Take a journey with me.
January, 2000. I had just gotten my first acceptance letter. The story was "The Parade of Princes" and the magazine was Cicada, a literary magazine for young adults in the Cricket group. The kind editor and I shared a few back and forth letters (this was all done in the mail back then) and the story appeared in the Sept/Oct issue. I got paid 25 cents a word. I was thrilled. It really seemed like I was on my way. A few months after the story appeared, Cicada forwarded me a letter from an editor at Viking. She loved the story, she said, and wondered if I’d ever considered writing a novel. I got another letter from the editors at the Institute of Children’s Literature. They wanted to include the story in a book called First-Time Authors that they planned to use with their students. Oh yes, Baby. I was ON MY WAY.
Now digress with me:
Back to my point:
The verge. For a long time I measured the verge as a definitive line, the moment when I crossed from Unpublished into the Land of the Published Book Author. In the “Hero’s Journey,” the basis for pretty much every story ever told, including the story of our own human lives, the hero leaves the comforts and/or discomforts of home and sets out on his journey. He leaves the ordinary world and crosses the threshold into the special one, the place where the adventure really starts cooking. He’s tested. He makes friends and enemies along the way. He does battle. Etc. And eventually the journey ends (usually right back where the guy started) but now he’s a changed person, a true hero who’s earned his reward. The end.
So in my journey, I always saw the moment I got my book deal as crossing the threshold into the special world of Book Deal-dom. I imagine this lovely kingdom as a place of books signings and school visits and fan letters and on particularly bright dreamy days, it includes fame and fortune and a gold sticker on a book cover. When I said I was on the verge, I meant that I was steps away from crossing over into this blessed land.
The trouble is the threshold—the verge—is not a line after all. Instead it’s more like those segments on the paper rulers the fifth graders were drawing. It’s much wider and contains many more pieces than I ever suspected. Since January 2000 I’ve had more stories published. I’ve gotten nice rejections to the stories and books that weren’t published. I wrote many manuscripts. Some multiple times. I got an agent. I lost an agent. I found another agent. I have people that love what I write and champion it. And I have people who think it’s “meh” and/or won’t give it the time of day. There are times when I wonder how wide this freaking threshold is. Surely I am about to cross over. Soon? Ever?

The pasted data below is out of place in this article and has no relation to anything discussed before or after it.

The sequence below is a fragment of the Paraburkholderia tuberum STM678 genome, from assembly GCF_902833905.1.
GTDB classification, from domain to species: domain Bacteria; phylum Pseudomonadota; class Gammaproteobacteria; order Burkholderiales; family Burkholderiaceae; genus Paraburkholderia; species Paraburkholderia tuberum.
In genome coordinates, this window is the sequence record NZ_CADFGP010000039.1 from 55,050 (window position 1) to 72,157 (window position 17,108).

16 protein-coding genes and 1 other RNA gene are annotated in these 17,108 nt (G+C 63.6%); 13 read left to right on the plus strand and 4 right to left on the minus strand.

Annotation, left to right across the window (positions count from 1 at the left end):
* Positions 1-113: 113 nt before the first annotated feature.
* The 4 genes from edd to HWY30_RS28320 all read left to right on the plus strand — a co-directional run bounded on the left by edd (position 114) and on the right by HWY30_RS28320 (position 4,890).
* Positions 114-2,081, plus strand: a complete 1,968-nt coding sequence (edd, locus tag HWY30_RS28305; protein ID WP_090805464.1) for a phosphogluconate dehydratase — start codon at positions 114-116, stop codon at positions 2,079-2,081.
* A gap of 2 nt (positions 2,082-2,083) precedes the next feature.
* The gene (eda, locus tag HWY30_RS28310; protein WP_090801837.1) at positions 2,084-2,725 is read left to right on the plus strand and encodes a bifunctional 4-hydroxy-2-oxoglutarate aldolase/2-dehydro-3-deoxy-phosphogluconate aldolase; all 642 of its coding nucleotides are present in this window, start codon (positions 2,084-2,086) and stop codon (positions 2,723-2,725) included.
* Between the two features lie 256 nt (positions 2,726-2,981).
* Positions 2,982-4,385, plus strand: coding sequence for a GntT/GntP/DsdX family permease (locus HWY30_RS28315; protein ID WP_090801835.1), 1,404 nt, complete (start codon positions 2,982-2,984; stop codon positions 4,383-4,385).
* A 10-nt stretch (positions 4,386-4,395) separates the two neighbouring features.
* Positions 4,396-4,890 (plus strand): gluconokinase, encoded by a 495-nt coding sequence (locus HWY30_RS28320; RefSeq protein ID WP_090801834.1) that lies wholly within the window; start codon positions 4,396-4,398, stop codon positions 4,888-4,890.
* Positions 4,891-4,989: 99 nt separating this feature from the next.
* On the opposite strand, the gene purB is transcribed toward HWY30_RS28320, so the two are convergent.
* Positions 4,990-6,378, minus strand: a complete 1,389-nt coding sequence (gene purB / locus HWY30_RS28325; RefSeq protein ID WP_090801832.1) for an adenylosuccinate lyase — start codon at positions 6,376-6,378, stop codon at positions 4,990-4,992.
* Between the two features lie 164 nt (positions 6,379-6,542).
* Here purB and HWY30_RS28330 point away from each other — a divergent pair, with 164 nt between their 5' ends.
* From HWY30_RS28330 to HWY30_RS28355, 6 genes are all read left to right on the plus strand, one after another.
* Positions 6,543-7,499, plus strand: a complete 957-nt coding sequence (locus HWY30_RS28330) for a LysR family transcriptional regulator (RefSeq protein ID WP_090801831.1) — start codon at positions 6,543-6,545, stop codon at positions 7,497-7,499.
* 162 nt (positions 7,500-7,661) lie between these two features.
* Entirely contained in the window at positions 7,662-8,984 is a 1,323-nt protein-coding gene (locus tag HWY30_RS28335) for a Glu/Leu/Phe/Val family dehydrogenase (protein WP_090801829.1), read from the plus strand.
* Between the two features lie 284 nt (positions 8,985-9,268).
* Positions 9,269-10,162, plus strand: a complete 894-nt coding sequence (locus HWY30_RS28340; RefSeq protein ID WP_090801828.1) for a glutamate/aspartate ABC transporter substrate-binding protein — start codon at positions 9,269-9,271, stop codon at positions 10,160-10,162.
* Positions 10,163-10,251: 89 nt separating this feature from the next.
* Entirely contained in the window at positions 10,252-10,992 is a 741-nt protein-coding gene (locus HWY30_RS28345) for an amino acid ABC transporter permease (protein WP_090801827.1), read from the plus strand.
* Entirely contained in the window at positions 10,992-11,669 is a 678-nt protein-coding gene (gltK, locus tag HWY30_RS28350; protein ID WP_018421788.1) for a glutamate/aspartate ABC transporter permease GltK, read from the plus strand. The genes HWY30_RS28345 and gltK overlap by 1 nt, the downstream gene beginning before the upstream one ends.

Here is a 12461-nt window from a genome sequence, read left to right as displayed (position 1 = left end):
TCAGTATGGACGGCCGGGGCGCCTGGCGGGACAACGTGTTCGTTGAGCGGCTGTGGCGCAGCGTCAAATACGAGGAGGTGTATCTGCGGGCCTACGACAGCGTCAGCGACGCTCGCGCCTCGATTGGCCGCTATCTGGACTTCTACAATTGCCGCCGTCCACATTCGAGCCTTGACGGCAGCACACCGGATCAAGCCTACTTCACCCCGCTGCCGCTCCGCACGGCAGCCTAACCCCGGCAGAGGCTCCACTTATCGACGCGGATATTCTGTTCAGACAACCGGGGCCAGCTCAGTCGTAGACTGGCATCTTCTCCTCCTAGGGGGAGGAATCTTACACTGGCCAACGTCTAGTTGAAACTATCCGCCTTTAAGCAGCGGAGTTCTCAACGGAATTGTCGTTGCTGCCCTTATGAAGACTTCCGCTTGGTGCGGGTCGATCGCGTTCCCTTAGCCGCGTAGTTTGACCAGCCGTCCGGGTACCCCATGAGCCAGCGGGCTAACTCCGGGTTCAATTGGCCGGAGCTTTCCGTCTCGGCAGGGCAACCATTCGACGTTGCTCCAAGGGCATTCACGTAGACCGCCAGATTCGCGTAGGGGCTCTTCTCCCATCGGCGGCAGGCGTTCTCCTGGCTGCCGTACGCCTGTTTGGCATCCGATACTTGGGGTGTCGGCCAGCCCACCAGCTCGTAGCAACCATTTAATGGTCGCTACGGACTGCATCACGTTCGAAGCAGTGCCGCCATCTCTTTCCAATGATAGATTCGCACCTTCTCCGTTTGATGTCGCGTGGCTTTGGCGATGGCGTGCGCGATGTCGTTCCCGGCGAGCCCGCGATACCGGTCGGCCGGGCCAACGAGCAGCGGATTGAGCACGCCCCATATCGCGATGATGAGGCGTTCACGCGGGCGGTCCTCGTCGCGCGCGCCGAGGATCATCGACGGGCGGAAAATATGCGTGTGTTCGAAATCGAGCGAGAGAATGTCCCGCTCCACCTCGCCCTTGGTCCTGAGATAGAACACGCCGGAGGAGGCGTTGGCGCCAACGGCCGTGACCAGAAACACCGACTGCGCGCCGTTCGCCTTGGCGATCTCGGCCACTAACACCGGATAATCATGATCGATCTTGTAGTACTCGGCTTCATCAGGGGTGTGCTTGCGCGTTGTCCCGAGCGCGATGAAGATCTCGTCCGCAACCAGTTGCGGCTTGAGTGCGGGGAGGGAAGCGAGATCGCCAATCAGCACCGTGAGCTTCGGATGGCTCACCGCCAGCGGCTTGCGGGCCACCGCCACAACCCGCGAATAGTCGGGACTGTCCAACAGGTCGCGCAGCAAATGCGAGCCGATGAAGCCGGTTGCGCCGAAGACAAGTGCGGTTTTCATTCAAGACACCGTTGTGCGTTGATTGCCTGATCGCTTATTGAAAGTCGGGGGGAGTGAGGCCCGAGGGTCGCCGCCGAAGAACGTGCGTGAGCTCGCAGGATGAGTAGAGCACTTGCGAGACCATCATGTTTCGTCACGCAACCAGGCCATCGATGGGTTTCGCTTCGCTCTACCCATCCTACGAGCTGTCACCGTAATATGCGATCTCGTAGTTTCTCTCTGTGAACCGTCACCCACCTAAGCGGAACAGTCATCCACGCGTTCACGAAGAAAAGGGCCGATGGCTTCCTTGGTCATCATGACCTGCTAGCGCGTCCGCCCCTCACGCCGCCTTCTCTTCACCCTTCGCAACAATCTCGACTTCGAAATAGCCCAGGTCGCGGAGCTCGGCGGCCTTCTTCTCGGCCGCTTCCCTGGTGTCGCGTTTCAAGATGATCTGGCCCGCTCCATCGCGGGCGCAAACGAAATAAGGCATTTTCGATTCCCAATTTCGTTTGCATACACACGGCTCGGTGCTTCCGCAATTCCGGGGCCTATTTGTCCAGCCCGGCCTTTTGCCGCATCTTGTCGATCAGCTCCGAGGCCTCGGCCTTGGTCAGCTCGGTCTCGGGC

Then it hit me.
I already have. The Verge isn’t the moment of the book deal. It's when I began to believe in myself as a writer. That’s when I crossed over. That’s when I left the ordinary world and entered the special one, my own writer’s journey. Along the way, I’ve been tested. I’ve made friends. And enemies. (the biggest one is Self-Doubt. That guy’s a bastard, let me tell you.) And I have truly done battle. Every day with the blaring blank computer screen. It’s entirely possible that I’ll never get The Deal. If it does happen, it may turn out to be the climax of my story. Or maybe it’ll be just another blip of a sub-plot.
Here’s the funny thing: the verge is not an elusive, ever-widening line. It's the journey itself. On this rare sunny day in Columbus, all's right with the world, and I can say without a hint of sarcasm or self-delusion, what a cool up and down adventure it’s been.